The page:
If you’re constantly training, pushing hard and striving to become fitter throughout the week…good for you! It’s crucial to develop a consistent and challenging workout schedule that puts your body under a certain amount of stress, especially if you want to increase your muscle mass, get faster and grow more powerful overall. But there comes a point in this weekly grind when you need to add in a deloading phase.
What is deloading and why do you need it?
This is a training phase that is purposefully less intense and stressful on your body. It’s an invaluable opportunity for your muscles and joints to recover, heal and get ready for future training sessions, but it still allows the body to remain active and work on movement patterns.
You need it to prevent overtraining injuries, fatigue and burnout. When we don’t allow our body to repair post-workout, we run the risk of breaking down our body and not seeing the results we’ve been working hard for.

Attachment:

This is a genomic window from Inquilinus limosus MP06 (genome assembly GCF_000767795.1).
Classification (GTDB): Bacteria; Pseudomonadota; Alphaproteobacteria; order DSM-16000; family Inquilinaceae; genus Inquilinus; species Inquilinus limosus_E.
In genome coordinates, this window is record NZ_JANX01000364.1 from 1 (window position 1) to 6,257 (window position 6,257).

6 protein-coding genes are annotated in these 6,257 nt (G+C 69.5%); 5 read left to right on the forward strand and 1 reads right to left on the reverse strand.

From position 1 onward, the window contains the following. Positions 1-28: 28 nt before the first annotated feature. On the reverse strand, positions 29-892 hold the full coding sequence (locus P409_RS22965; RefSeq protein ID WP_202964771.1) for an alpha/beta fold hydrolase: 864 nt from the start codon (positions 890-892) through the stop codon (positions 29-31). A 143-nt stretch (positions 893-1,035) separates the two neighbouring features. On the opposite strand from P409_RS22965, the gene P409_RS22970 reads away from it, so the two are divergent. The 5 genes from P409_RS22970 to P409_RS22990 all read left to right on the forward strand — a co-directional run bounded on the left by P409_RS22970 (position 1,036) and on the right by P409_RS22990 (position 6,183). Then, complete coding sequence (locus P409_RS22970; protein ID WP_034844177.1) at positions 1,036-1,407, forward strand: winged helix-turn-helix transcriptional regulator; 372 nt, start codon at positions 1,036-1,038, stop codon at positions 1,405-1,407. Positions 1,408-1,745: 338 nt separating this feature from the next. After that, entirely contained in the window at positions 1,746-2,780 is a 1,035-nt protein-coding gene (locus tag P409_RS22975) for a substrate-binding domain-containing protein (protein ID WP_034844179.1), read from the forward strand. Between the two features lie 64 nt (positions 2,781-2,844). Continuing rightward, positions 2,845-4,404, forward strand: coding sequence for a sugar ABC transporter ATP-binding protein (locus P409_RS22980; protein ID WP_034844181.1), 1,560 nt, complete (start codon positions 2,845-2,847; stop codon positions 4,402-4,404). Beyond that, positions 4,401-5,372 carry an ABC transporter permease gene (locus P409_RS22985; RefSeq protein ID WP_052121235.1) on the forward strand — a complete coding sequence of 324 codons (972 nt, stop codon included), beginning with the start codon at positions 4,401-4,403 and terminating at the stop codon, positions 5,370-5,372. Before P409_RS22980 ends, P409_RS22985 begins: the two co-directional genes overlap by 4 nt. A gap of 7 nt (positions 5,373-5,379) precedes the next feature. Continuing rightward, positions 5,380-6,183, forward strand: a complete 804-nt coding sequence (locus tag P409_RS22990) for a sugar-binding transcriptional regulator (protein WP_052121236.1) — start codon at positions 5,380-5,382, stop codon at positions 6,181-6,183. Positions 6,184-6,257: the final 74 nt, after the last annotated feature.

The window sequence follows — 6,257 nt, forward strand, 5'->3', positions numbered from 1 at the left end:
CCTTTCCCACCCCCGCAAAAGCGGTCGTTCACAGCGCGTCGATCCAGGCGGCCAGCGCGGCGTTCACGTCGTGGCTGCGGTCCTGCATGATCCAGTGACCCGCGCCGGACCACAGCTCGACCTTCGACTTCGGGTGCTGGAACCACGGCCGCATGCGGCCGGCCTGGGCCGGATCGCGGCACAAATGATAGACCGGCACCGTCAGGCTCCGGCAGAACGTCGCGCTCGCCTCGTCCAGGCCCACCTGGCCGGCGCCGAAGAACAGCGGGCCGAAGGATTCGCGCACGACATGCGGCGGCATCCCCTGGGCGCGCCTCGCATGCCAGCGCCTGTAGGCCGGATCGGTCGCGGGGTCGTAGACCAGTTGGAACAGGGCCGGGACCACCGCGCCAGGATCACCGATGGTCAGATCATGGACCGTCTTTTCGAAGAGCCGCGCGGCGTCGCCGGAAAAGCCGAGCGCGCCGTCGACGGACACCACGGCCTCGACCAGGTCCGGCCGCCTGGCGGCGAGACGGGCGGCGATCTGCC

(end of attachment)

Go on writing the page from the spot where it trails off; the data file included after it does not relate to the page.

Deloading should be programmed into your regular workout routine and utilized more often as you become increasingly consistent and intense in the gym. Experts recommend scheduling this important phase for an average of six to seven days every two to three months. If you’ve been training rather consistently for the past year or so, you should schedule this less intensive week every five to six weeks, because your body is in greater need of this rest.
Deloading can be done in a variety of ways, such as:
- Decreasing the number of exercises in your routine
- Dropping the amount of weight you typically use
- Switching to more low-intensity/low-volume training versus high-intensity/high-volume workouts
- Incorporating more unilateral training versus bilateral work (i.e. single-leg deadlifts, single arm cable rows)
- Scheduling yoga and flexibility work
- Switching to a different workout environment